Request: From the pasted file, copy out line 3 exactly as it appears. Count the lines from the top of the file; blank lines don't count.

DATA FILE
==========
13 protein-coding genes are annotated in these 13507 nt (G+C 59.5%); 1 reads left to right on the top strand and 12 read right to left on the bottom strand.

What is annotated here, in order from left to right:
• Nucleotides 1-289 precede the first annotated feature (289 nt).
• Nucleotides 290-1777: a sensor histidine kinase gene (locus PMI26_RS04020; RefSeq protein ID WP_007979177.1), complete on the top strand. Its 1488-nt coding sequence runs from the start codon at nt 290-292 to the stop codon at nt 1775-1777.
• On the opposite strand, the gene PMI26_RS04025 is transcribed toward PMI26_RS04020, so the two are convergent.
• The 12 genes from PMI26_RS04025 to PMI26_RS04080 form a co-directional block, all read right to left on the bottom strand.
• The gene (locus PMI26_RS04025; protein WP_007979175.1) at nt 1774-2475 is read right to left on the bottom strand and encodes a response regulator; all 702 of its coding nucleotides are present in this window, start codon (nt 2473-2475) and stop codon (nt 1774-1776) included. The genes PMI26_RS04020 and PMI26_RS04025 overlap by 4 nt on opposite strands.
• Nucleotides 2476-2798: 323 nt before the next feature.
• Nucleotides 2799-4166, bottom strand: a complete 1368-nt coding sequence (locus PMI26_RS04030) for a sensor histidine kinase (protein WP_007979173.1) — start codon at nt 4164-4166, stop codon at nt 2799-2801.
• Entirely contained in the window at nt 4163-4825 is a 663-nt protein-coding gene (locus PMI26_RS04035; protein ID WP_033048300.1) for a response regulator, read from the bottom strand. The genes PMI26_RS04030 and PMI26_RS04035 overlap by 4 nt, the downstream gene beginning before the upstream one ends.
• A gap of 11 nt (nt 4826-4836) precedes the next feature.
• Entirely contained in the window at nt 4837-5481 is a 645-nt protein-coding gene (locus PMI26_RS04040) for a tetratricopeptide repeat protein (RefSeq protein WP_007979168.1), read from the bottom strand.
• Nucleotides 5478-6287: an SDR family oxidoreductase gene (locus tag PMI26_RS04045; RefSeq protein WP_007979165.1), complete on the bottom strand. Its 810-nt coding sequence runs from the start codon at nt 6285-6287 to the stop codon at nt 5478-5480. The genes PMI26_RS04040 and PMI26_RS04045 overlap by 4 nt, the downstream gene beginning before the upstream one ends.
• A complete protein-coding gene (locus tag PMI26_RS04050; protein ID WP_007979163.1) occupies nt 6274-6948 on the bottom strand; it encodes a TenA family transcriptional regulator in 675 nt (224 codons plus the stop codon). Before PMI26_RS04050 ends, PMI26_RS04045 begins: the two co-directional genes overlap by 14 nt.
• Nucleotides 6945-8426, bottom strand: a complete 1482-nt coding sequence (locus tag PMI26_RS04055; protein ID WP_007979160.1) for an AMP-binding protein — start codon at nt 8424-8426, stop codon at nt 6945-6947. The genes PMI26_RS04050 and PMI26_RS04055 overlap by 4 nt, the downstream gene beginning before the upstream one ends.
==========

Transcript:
• Nucleotides 1-289 precede the first annotated feature (289 nt).